It may well appear somewhat puzzling that Nelson has devoted what was obviously the enormous industry necessary to write this book.  Oxford, in Nelson’s own words, “. . . held no office of consequence, nor performed any notable deed” (1), and both briefly here, and at greater length elsewhere, Nelson is much on record as considering the idea that he wrote the works of Shakespeare completely untenable.  But Nelson is also persuaded that professionals in Shakespeare studies have an obligation to do more than ignore or off-handedly dismiss the claims made for the Earl: “It has become a matter of urgency to measure the real Oxford against the myth created by partisan apologists, and all too often embraced without critical rigour by the popular press—even by justices of the United States Supreme Court” (1-2).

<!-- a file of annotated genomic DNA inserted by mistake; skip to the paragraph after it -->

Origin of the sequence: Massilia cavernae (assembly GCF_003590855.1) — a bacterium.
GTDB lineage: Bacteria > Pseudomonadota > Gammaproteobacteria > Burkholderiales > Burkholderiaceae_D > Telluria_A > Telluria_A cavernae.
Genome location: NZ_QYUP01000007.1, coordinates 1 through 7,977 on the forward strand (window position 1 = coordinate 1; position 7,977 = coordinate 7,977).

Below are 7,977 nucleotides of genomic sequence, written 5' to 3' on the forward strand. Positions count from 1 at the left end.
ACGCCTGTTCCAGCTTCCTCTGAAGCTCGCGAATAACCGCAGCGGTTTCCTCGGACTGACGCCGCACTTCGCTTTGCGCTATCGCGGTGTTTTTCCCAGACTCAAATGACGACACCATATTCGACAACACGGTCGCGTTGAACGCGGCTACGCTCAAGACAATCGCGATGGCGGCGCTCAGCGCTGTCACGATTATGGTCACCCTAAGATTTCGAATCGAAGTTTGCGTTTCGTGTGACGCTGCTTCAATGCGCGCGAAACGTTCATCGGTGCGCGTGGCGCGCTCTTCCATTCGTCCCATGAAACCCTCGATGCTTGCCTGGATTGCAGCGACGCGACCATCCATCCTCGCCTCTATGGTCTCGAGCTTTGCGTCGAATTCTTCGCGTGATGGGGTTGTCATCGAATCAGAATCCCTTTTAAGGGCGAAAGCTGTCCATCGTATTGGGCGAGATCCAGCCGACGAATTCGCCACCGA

Presenting the real Oxford, of course, also necessitates drawing inferences from those hundreds of documents, and the inferences about Oxford’s character are appalling.  He was irresponsible, arrogant, breathtakingly self-centered, often violent, callously cruel to his wife, neglectful of his children, and—it seems clear—a sexual predator upon teen-aged boys.  Although Nelson’s inferences are in effect inescapable, I very much doubt that they will be allowed by many Oxfordians.  Those who want him to be Shakespeare surely will want him to be more admirable.  I also expect that Nelson has foreseen this resistance.  He is not naïve in these matters: he has often participated in authorship debates, is thoroughly read in Oxfordian researches, and even maintains friendly relations with a number of De Vere’s supporters.